A Perpetual Stream of Bullets
- ←Back to: Workington Star and Harrington Guardian
Private R. Thirwall, 11th Borders writing on December 24th says:-
Dear Mr. Star Man:- Once again it is the auspicious occasion of Xmas Eve, and as an acknowledgment of the pleasure and interest I take in receiving and reading your wonderful little paper, I thought I couldn’t do better than indite you a little effusion, just by way of wishing you and your readers compliments of the season. Our Xmas, if not exactly seasonable, is somewhat exciting. We have just returned from the trenches for a four days rest, after a spell in them of seven days. I daresay you will have heard plenty of the Lonsdales experiences from various sources. I and my four comrades are cooks for D Company and have a different life than the ordinary soldiers. We are not always in the trenches, and in fact often have to work in a far more dangerous position than the man in the trench. The last three days in the trenches we were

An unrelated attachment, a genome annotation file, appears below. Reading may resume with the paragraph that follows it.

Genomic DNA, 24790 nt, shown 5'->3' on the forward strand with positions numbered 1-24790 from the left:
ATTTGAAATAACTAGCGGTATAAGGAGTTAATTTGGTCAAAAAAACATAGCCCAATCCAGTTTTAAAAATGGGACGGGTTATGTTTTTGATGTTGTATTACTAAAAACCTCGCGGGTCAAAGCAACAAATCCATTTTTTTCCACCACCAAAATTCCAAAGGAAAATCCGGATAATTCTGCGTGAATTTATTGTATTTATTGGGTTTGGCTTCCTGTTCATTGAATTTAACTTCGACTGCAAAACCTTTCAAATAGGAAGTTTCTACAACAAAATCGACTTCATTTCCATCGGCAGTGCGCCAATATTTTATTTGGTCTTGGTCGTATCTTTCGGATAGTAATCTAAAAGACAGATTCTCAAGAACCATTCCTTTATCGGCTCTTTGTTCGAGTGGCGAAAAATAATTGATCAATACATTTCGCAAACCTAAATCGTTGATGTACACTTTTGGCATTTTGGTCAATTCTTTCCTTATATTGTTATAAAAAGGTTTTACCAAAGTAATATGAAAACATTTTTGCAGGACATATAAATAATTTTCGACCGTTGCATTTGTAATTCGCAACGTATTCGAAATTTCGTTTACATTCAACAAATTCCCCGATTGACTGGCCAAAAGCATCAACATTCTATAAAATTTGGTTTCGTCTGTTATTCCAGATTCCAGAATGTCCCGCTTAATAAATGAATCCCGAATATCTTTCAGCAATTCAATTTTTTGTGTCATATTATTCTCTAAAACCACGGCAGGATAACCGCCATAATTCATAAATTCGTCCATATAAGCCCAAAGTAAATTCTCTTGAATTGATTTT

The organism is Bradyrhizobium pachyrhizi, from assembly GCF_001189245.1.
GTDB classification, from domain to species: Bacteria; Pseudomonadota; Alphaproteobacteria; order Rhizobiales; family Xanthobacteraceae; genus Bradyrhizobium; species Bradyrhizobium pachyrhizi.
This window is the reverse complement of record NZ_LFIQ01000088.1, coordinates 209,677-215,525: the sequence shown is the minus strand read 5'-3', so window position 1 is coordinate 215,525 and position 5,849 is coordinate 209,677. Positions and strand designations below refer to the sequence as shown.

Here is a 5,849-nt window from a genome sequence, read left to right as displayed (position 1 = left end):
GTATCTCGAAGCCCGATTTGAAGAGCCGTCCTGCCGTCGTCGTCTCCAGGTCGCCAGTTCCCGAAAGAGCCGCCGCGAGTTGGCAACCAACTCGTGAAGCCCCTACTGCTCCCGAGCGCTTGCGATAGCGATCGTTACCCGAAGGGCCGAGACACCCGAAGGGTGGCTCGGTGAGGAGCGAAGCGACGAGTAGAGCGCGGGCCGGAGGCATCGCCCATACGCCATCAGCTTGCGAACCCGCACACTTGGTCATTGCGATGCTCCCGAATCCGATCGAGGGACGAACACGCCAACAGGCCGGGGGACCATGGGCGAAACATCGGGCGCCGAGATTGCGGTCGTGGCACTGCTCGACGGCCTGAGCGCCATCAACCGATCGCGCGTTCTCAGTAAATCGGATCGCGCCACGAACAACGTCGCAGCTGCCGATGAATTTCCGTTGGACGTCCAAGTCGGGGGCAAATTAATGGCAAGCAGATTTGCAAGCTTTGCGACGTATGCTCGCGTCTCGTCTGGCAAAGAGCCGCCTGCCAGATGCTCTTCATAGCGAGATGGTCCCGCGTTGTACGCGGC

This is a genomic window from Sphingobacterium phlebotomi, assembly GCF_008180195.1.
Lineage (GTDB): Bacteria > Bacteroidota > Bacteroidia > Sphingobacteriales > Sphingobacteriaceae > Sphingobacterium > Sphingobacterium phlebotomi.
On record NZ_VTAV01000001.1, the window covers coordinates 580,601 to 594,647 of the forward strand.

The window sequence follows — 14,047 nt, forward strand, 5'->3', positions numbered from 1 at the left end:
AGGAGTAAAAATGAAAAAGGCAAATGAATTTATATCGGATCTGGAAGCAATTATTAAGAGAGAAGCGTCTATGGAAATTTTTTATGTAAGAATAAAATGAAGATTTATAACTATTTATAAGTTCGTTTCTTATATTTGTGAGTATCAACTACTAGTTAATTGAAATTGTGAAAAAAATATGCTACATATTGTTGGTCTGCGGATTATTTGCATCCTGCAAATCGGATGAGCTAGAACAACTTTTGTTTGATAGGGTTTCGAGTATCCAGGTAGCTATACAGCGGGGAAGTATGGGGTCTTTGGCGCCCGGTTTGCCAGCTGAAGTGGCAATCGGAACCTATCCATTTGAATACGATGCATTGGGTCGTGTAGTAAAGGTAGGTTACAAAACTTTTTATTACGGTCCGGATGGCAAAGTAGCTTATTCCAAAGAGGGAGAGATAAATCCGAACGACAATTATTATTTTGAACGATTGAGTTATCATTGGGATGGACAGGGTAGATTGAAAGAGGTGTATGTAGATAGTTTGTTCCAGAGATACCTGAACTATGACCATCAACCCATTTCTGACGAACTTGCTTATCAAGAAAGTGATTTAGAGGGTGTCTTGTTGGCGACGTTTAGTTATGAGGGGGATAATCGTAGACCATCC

through which came a perpetual stream of bullets, and the shells screamed through the trees overhead, occasionally bringing one down with a crash. During the course of our work we were not always in a position where we could bolt for our dug out when the shelling started. However, none of our cooks was injured, although one had a near squeak - a large piece of shell just whizzed past his face and smashed into a tree behind, he being fortunate in just being hit by a few splinters of wood. During the course of our work we find that one of the
we have to contend with is the matter of devising a light to work with. It is nearly always too wild and wet for candles, and even a paraffin lamp, if we could get it, is not suitable, as paraffin is so liable to get among the food. The thing that would suit us would be an electric torch each or
—Workington Star and Harrington Guardian, Published 31 December, 1915.